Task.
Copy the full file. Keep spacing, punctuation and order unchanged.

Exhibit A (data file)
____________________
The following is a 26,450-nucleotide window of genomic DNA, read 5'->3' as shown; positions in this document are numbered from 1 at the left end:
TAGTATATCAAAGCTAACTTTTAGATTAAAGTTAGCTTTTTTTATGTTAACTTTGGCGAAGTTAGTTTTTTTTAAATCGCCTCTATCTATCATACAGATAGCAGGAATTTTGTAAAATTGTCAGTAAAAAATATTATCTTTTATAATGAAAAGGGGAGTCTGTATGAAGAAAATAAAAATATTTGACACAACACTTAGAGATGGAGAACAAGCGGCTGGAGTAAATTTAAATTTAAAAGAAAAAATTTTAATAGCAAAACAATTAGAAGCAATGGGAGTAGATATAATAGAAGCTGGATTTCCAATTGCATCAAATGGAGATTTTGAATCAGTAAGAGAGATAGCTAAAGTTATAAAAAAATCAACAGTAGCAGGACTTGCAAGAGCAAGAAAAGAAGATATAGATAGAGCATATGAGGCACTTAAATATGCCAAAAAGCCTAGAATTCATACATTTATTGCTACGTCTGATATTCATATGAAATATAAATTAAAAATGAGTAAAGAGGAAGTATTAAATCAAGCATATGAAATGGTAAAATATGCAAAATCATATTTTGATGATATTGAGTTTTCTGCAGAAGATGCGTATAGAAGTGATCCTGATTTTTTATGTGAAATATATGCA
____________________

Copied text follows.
The following is a 26,450-nucleotide window of genomic DNA, read 5'->3' as shown; positions in this document are numbered from 1 at the left end:
TAGTATATCAAAGCTAACTTTTAGATTAAAGTTAGCTTTTTTTATGTTAACTTTGGCGAAGTTAGTTTTTTTTAAATCGCCTCTATCTATCATACAGATAGCAGGAATTTTGTAAAATTGTCAGTAAAAAATATTATCTTTTATAATGAAAAGGGGAGTCTGTATGAAGAAAATAAAAATATTTGACACAACACTTAGAGATGGAGAACAAGCGGCTGGAGTAAATTTAAATTTAAAAGAAAAAATTTTAATAGCAAAACAATTAGAAGCAATGGGAGTAGATATAATAGAAGCTGGATTTCCAATTGCATCAAATGGAGATTTTGAATCAGTAAGAGAGATAGCTAAAGTTATAAAAAAATCAACAGTAGCAGGACTTGCAAGAGCAAGAAAAGAAGATATAGATAGAGCATATGAGGCACTTAAATATGCCAAAAAGCCTAGAATTCATACATTTATTGCTACGTCTGATATTCATATGAAATATAAATTAAAAATGAGTAAAGAGGAAGTATTAAATCAAGCATATGAAATGGTAAAATATGCAAAATCATATTTTGATGATATTGAGTTTTCTGCAGAAGATGCGTATAGAAGTGATCCTGATTTTTTATGTGAAATATATGCA